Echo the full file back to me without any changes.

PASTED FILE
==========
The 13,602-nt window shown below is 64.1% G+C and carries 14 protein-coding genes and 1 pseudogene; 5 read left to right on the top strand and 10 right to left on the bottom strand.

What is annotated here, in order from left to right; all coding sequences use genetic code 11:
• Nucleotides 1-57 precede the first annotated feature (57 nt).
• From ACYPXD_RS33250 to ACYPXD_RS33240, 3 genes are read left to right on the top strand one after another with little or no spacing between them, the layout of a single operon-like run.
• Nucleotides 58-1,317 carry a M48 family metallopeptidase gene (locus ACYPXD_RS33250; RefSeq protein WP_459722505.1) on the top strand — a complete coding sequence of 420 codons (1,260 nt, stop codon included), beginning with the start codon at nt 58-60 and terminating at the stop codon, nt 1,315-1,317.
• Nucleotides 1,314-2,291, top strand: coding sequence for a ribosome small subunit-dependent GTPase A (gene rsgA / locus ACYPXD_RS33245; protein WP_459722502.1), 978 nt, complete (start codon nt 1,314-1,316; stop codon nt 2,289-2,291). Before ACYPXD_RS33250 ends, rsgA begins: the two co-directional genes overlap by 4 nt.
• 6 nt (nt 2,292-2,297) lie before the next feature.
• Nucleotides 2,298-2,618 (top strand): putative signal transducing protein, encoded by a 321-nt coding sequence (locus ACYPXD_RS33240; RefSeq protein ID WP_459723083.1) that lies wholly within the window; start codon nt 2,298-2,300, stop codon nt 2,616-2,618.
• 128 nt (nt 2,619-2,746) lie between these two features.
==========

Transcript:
The 13,602-nt window shown below is 64.1% G+C and carries 14 protein-coding genes and 1 pseudogene; 5 read left to right on the top strand and 10 right to left on the bottom strand.

What is annotated here, in order from left to right; all coding sequences use genetic code 11:
• Nucleotides 1-57 precede the first annotated feature (57 nt).
• From ACYPXD_RS33250 to ACYPXD_RS33240, 3 genes are read left to right on the top strand one after another with little or no spacing between them, the layout of a single operon-like run.
• Nucleotides 58-1,317 carry a M48 family metallopeptidase gene (locus ACYPXD_RS33250; RefSeq protein WP_459722505.1) on the top strand — a complete coding sequence of 420 codons (1,260 nt, stop codon included), beginning with the start codon at nt 58-60 and terminating at the stop codon, nt 1,315-1,317.
• Nucleotides 1,314-2,291, top strand: coding sequence for a ribosome small subunit-dependent GTPase A (gene rsgA / locus ACYPXD_RS33245; protein WP_459722502.1), 978 nt, complete (start codon nt 1,314-1,316; stop codon nt 2,289-2,291). Before ACYPXD_RS33250 ends, rsgA begins: the two co-directional genes overlap by 4 nt.
• 6 nt (nt 2,292-2,297) lie before the next feature.
• Nucleotides 2,298-2,618 (top strand): putative signal transducing protein, encoded by a 321-nt coding sequence (locus ACYPXD_RS33240; RefSeq protein ID WP_459723083.1) that lies wholly within the window; start codon nt 2,298-2,300, stop codon nt 2,616-2,618.
• 128 nt (nt 2,619-2,746) lie between these two features.